The program would be funded with existing federal workforce investment funds. The subsidy would last as long as the employee was receiving specialized training from the employer, and employers participating in the program would be required to demonstrate a commitment to keeping employees in the workplace after the expiration of the grant.

The program already exists in Delaware, but because it requires a 50-percent salary match from employers, it is not widely used.

It is a great opportunity for us to give our small businesses another tool to hire new workers and give them valuable training, and also a way for us to incentivize hiring of some of our neighbors who have been out of work for a long time. The best part is we can do it using job-training money that we already receive from the federal government.

The fundamentals are easily stated but hard to do. The governor and I hear them over and over from employers. Employers want a well- educated and trained workforce — students graduating from high school, college graduates, and adults who have learned skills after finishing school. Employers want a low cost of doing business. They want to be in a state that has a good quality of life — where they and their employees will want to live. And they want a supportive government, not one that necessarily gives them everything they want but one that listens and understands that for business, time is money.

On those fundamentals, we have solid progress to report but still a lot of work to do together.

Matt Denn
Lieutenant Governor

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Economy on the Mend, More Work Ahead

Former Lt. Governor Matt Denn (2009-2014) | Office of the Lieutenant Governor | Date Posted: Wednesday, March 5, 2014



In January, Lt. Gov. Denn spoke to the Greater Kent County Committee about how Delaware moves ahead after coming back from the worst economic crisis to hit the state since the Great Depression. In three editorials over the next few months, he will share his thoughts regarding the economy, controlling business costs and education.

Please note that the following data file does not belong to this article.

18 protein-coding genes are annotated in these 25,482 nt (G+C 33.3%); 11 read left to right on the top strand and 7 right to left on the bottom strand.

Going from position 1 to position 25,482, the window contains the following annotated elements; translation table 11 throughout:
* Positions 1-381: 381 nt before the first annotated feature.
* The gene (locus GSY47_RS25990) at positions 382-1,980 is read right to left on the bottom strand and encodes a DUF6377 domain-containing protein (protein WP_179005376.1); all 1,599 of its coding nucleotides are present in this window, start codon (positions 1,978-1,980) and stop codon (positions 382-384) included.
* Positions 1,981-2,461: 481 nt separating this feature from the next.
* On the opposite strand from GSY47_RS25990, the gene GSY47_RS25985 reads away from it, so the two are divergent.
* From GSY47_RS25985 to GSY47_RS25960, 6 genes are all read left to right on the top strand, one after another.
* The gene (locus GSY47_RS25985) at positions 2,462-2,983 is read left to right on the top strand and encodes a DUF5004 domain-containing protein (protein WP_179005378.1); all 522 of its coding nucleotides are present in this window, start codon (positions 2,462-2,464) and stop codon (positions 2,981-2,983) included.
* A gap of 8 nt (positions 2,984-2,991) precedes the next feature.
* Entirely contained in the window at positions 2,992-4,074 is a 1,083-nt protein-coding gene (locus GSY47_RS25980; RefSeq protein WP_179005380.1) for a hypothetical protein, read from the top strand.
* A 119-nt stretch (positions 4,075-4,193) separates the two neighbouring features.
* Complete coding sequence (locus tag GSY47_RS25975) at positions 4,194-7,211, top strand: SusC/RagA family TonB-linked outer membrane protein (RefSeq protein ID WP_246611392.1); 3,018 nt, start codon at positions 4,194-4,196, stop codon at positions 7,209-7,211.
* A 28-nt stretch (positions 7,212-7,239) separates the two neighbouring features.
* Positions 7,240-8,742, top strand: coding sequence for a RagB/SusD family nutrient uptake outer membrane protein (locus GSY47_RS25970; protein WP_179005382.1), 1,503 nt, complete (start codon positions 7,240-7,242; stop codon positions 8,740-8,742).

The national Bureau of Labor Statistics put our unemployment rate in Delaware at 6.5 percent in November. That’s the best it’s been in five years — it essentially puts us back to where we were when the national economy crashed in late 2008. Some people say that number is deceptive because the labor force is smaller now, but the labor-force number goes up and down over time — our state labor force today is larger than it was in November, 2010.

How does that unemployment rate compare to our neighbors? Maryland is right around where we are at 6.4 percent — but with a full 25 percent of its non-farm workforce in recession-proof government work, compared to 14.7 percent of ours. Pennsylvania’s unemployment rate is 7.3 percent. New Jersey’s unemployment rate is 7.8 percent. New York’s is 7.4 percent. Connecticut’s is 7.6 percent. Rhode Island’s is 9 percent.

Are we the best in the country? No. Are we even close to satisfied with being the best in the region? Absolutely not — we won’t be satisfied until every Delawarean who wants work can find it. But as we look ahead to determine how we will build on our success, we should appreciate how far we’ve come and the better place from where we start.